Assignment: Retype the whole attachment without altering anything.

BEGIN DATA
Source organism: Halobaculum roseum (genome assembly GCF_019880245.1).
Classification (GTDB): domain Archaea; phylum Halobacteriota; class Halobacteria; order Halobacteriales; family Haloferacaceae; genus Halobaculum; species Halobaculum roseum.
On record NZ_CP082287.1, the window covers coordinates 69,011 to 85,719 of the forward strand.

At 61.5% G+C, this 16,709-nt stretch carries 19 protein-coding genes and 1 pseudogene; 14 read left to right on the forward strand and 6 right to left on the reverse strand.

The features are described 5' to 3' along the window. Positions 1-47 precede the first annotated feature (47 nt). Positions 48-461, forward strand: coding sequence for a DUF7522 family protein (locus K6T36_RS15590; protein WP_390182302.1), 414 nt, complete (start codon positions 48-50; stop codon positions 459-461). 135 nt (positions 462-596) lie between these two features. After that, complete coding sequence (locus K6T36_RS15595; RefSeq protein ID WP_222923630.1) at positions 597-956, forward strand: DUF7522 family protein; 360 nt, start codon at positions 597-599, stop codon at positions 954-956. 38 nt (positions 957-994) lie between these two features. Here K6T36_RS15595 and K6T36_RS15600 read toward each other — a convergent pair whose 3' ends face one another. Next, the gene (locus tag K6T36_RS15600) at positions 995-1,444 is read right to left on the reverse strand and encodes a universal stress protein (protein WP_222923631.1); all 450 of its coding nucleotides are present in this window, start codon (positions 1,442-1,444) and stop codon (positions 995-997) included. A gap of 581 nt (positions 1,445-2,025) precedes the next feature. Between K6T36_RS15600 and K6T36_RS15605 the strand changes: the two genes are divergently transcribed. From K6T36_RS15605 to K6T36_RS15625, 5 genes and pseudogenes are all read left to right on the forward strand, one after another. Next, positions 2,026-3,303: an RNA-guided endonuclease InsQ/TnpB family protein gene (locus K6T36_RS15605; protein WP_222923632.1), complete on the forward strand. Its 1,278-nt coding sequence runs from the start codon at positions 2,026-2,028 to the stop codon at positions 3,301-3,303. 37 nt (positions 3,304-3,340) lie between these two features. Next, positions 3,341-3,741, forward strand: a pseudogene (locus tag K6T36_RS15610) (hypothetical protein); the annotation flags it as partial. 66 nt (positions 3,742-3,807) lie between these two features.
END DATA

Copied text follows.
Source organism: Halobaculum roseum (genome assembly GCF_019880245.1).
Classification (GTDB): domain Archaea; phylum Halobacteriota; class Halobacteria; order Halobacteriales; family Haloferacaceae; genus Halobaculum; species Halobaculum roseum.
On record NZ_CP082287.1, the window covers coordinates 69,011 to 85,719 of the forward strand.

At 61.5% G+C, this 16,709-nt stretch carries 19 protein-coding genes and 1 pseudogene; 14 read left to right on the forward strand and 6 right to left on the reverse strand.

The features are described 5' to 3' along the window. Positions 1-47 precede the first annotated feature (47 nt). Positions 48-461, forward strand: coding sequence for a DUF7522 family protein (locus K6T36_RS15590; protein WP_390182302.1), 414 nt, complete (start codon positions 48-50; stop codon positions 459-461). 135 nt (positions 462-596) lie between these two features. After that, complete coding sequence (locus K6T36_RS15595; RefSeq protein ID WP_222923630.1) at positions 597-956, forward strand: DUF7522 family protein; 360 nt, start codon at positions 597-599, stop codon at positions 954-956. 38 nt (positions 957-994) lie between these two features. Here K6T36_RS15595 and K6T36_RS15600 read toward each other — a convergent pair whose 3' ends face one another. Next, the gene (locus tag K6T36_RS15600) at positions 995-1,444 is read right to left on the reverse strand and encodes a universal stress protein (protein WP_222923631.1); all 450 of its coding nucleotides are present in this window, start codon (positions 1,442-1,444) and stop codon (positions 995-997) included. A gap of 581 nt (positions 1,445-2,025) precedes the next feature. Between K6T36_RS15600 and K6T36_RS15605 the strand changes: the two genes are divergently transcribed. From K6T36_RS15605 to K6T36_RS15625, 5 genes and pseudogenes are all read left to right on the forward strand, one after another. Next, positions 2,026-3,303: an RNA-guided endonuclease InsQ/TnpB family protein gene (locus K6T36_RS15605; protein WP_222923632.1), complete on the forward strand. Its 1,278-nt coding sequence runs from the start codon at positions 2,026-2,028 to the stop codon at positions 3,301-3,303. 37 nt (positions 3,304-3,340) lie between these two features. Next, positions 3,341-3,741, forward strand: a pseudogene (locus tag K6T36_RS15610) (hypothetical protein); the annotation flags it as partial. 66 nt (positions 3,742-3,807) lie between these two features.